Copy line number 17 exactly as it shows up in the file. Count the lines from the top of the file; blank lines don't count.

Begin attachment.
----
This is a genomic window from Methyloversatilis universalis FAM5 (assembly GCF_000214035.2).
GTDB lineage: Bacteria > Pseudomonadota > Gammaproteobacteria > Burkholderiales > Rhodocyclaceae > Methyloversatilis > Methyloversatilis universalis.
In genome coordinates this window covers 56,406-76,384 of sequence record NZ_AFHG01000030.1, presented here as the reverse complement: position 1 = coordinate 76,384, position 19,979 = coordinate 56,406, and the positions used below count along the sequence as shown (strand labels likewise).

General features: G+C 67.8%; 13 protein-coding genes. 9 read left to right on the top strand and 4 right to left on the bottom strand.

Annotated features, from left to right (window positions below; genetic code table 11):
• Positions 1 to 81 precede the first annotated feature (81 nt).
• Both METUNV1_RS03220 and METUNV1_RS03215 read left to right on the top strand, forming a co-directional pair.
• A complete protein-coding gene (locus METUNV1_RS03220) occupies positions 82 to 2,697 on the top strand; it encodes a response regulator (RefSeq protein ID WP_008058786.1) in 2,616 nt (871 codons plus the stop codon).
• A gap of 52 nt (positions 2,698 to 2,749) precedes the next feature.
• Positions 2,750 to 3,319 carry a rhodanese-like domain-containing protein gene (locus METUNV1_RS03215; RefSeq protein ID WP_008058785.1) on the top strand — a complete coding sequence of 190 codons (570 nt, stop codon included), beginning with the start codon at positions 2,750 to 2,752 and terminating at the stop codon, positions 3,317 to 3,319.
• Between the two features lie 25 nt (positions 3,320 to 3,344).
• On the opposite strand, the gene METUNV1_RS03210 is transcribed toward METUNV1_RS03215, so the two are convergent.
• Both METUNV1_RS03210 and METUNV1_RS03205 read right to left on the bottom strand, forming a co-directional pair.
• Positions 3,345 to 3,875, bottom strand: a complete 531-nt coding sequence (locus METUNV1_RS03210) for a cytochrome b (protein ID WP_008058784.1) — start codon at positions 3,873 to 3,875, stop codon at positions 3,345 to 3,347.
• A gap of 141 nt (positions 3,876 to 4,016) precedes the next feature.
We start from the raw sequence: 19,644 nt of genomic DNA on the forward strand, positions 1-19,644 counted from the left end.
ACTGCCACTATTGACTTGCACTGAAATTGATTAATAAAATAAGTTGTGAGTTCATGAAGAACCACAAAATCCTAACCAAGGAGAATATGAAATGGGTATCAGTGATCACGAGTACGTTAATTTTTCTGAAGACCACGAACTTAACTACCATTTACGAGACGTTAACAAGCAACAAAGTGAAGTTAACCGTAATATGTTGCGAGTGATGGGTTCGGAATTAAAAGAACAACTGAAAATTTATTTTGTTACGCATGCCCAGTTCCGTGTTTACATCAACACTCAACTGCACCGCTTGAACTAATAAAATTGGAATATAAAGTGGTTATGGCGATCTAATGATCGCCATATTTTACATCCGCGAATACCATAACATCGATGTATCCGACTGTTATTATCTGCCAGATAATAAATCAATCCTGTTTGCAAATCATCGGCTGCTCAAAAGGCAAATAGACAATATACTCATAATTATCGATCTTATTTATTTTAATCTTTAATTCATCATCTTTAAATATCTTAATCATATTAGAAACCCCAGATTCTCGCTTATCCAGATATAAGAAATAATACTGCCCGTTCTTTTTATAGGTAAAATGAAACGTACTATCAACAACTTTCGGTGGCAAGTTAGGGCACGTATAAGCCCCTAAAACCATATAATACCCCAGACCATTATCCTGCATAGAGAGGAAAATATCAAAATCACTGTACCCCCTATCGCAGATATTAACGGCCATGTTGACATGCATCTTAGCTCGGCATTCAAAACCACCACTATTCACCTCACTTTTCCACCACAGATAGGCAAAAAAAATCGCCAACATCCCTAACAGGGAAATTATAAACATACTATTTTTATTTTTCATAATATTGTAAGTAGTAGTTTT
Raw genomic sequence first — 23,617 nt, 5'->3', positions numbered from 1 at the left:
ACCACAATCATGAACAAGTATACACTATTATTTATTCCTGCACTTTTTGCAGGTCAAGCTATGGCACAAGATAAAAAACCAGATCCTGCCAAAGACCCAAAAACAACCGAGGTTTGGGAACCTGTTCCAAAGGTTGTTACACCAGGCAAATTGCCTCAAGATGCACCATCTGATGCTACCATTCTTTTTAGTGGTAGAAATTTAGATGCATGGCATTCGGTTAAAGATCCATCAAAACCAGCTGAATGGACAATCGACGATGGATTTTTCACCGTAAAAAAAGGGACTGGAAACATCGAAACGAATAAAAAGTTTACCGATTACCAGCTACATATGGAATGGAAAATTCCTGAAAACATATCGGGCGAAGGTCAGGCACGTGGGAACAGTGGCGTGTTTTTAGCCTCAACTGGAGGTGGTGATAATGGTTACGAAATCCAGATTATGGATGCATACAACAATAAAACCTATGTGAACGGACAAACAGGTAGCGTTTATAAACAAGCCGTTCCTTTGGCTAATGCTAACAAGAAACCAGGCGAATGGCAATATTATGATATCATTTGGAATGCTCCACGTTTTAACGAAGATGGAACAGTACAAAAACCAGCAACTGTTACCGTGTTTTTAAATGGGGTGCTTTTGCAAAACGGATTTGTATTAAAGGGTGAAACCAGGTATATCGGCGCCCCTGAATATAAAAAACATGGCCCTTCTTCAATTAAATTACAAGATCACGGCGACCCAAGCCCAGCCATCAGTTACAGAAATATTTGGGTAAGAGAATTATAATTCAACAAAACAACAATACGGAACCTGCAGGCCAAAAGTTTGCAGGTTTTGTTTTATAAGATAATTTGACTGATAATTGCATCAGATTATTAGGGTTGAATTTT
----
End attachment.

ACTGCCACTATTGACTTGCACTGAAATTGATTAATAAAATAAGTTGTGAGTTCATGAAGAACCACAAAATCCTAACCAAGGAGAATATGAAATGGGTATCAGTGATCACGAGTACGTTAATTTTTCTGAAGACCACGAACTTAACTACCATTTACGAGACGTTAACAAGCAACAAAGTGAAGTTAACCGTAATATGTTGCGAGTGATGGGTTCGGAATTAAAAGAACAACTGAAAATTTATTTTGTTACGCATGCCCAGTTCCGTGTTTACATCAACACTCAACTGCACCGCTTGAACTAATAAAATTGGAATATAAAGTGGTTATGGCGATCTAATGATCGCCATATTTTACATCCGCGAATACCATAACATCGATGTATCCGACTGTTATTATCTGCCAGATAATAAATCAATCCTGTTTGCAAATCATCGGCTGCTCAAAAGGCAAATAGACAATATACTCATAATTATCGATCTTATTTATTTTAATCTTTAATTCATCATCTTTAAATATCTTAATCATATTAGAAACCCCAGATTCTCGCTTATCCAGATATAAGAAATAATACTGCCCGTTCTTTTTATAGGTAAAATGAAACGTACTATCAACAACTTTCGGTGGCAAGTTAGGGCACGTATAAGCCCCTAAAACCATATAATACCCCAGACCATTATCCTGCATAGAGAGGAAAATATCAAAATCACTGTACCCCCTATCGCAGATATTAACGGCCATGTTGACATGCATCTTAGCTCGGCATTCAAAACCACCACTATTCACCTCACTTTTCCACCACAGATAGGCAAAAAAAATCGCCAACATCCCTAACAGGGAAATTATAAACATACTATTTTTATTTTTCATAATATTGTAAGTAGTAGTTTT